Long-haul startup Northern Pacific Airways is planning to take its first aircraft—four Boeing 757-200—before the end of 2022, and has plans to operate first to Mexico before launching service to Asia in January 2023.
Ravn Alaska sister carrier Northern Pacific plans to fly between the US and East Asia, with flights connecting through Anchorage (ANC) in Alaska. ANC will also be promoted as a destination.
Steve Knackstedt, Northern Pacific VP of digital partnerships, said it is “basically a straight line” to go to Asia via Alaska.
He said flights will include linking secondary airports in states within the continental US—facilities in California, Florida, New York and Nevada—to Japan and South Korea via ANC. However, Northern Pacific will not serve airports such as Los Angeles (LAX) and San Francisco (SFO) because of congestion. The airline is currently securing its approvals and slots and is planning to launch US-Asia services in January.
“In the meantime, we're going to go to Mexico. We'll fly from Ontario (ONT), California, down to Mexico,” Knackstedt said, speaking at World Aviation Festival 2022 in Amsterdam, adding: “We'll have four [757s] by the end of the year and instead of just leaving them to sit around, waiting for the Asia start, we’ll run Mexico.”
Northern Pacific has received approval from the US Transportation Department (DOT) to serve all countries covered by existing US Open Skies agreements.
Northern Pacific selected the 757 because it is a “workhorse,” with lower upfront costs, Knackstedt said.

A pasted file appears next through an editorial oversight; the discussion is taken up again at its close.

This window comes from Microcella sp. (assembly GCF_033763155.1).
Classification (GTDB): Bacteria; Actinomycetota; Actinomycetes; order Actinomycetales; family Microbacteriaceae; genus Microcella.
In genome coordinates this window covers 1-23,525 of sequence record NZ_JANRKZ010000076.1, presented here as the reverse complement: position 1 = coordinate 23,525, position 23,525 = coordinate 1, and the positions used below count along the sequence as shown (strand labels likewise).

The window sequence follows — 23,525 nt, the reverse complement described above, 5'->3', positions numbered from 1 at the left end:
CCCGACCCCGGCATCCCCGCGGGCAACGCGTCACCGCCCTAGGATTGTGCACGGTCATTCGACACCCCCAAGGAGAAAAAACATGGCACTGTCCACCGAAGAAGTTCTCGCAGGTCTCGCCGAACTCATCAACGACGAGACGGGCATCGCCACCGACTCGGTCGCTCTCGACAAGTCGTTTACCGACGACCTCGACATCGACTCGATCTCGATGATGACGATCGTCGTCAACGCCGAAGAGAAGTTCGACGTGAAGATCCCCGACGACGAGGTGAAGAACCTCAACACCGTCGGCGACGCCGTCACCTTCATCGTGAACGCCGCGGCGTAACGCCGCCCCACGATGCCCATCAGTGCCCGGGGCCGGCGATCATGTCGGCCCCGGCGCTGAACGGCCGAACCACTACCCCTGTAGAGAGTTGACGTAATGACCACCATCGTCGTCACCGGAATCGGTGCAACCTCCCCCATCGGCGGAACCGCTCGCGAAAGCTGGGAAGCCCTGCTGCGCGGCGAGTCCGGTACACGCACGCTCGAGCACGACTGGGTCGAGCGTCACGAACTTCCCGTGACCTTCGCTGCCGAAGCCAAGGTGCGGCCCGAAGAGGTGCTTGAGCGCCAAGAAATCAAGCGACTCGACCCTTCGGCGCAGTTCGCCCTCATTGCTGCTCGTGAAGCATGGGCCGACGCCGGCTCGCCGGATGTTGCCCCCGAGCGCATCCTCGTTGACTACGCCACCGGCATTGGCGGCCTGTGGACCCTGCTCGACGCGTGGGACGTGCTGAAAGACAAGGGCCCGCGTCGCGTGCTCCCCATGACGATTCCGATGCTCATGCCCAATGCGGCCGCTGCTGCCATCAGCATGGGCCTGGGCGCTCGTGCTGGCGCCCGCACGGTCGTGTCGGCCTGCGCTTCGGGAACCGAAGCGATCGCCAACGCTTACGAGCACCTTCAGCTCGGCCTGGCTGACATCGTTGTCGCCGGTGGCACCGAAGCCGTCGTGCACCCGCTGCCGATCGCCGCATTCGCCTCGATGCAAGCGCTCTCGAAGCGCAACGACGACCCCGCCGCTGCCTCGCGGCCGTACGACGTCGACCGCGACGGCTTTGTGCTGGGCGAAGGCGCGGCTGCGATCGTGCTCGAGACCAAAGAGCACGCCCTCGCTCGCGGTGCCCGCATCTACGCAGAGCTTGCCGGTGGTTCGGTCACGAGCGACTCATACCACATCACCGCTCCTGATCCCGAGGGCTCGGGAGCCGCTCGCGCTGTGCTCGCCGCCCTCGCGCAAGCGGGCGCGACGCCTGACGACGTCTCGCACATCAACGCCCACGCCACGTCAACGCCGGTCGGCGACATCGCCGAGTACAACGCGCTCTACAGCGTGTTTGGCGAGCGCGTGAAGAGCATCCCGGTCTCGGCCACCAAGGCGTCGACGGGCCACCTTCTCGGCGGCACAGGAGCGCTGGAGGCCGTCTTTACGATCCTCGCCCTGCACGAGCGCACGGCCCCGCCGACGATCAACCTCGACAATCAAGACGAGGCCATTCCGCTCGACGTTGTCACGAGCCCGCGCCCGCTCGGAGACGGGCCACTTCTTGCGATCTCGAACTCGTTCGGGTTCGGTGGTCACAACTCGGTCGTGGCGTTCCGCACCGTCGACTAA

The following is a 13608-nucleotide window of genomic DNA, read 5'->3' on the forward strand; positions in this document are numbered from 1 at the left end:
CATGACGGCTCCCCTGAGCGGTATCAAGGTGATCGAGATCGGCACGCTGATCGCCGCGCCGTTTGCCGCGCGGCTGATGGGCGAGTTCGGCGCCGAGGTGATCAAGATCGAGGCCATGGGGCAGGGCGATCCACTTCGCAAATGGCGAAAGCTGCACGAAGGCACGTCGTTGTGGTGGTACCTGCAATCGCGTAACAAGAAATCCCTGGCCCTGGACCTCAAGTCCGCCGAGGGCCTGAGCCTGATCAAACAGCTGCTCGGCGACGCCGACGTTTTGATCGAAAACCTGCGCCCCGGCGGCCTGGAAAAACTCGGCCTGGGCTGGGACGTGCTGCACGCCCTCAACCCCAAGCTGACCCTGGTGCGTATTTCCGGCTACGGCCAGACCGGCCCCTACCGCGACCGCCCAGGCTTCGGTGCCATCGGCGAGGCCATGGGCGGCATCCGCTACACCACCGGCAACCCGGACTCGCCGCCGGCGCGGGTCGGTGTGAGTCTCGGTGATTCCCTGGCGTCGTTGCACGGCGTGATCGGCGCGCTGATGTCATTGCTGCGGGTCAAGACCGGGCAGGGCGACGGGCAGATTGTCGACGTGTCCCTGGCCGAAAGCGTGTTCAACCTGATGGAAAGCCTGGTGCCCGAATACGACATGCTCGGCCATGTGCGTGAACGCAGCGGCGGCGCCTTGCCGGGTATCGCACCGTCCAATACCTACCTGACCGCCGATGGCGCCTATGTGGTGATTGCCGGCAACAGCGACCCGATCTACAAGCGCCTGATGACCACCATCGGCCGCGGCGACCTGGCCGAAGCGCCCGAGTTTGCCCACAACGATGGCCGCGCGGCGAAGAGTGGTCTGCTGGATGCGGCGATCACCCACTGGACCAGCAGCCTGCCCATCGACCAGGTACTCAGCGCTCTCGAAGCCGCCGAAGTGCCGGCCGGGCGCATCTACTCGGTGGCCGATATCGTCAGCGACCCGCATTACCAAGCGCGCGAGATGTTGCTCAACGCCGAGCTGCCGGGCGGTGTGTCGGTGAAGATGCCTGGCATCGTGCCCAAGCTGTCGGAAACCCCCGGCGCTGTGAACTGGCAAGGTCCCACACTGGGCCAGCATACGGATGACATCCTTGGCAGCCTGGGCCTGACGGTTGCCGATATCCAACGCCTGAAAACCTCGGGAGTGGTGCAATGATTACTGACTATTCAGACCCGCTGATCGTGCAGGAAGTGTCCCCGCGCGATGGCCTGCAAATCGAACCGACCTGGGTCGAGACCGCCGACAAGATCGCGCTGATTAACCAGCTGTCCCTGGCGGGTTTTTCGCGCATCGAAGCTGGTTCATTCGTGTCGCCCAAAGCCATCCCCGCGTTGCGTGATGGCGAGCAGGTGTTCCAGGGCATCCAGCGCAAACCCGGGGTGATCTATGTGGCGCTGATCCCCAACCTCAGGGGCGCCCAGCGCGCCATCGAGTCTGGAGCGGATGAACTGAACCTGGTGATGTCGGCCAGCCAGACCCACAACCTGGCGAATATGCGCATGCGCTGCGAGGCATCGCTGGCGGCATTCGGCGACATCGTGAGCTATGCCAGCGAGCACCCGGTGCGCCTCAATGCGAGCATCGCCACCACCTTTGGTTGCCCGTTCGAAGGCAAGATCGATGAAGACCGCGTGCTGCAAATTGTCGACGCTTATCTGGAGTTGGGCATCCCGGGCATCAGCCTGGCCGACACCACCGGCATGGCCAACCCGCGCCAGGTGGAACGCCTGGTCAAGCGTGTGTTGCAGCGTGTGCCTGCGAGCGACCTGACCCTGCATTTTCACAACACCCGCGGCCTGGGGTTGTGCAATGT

“You could probably get four or five of the 757s for the price of [a single] other aircraft [type],” he added, noting that very few aircraft types have the range needed to fly between Alaska and Asia.
Northern Pacific has no plans to compete with incumbents such as Japan Airlines and Delta Air Lines. Instead, Knackstedt likened the Northern Pacific model to ULCC Allegiant Air, which operates flights from secondary US airports to its Las Vegas (LAS) base. The Alaskan startup is looking to operate to underserved airports, promoting ANC stopovers and connections to Asia, allowing US passengers from smaller markets to avoid crowded hubs in the continental US.
When asked about the COVID-19 headwinds still affecting Asia, Knackstedt noted Japan has relaxed its restrictions. “There's a lot of pent-up demand in Korea. There's a lot of pent-up demand in Japan and, when we were doing some research, we found that Alaska seems to be on a lot of people's bucket list,” he said.
Inbound passengers from Asia would clear customs at Anchorage and then fly to their destination in the US as domestic passengers.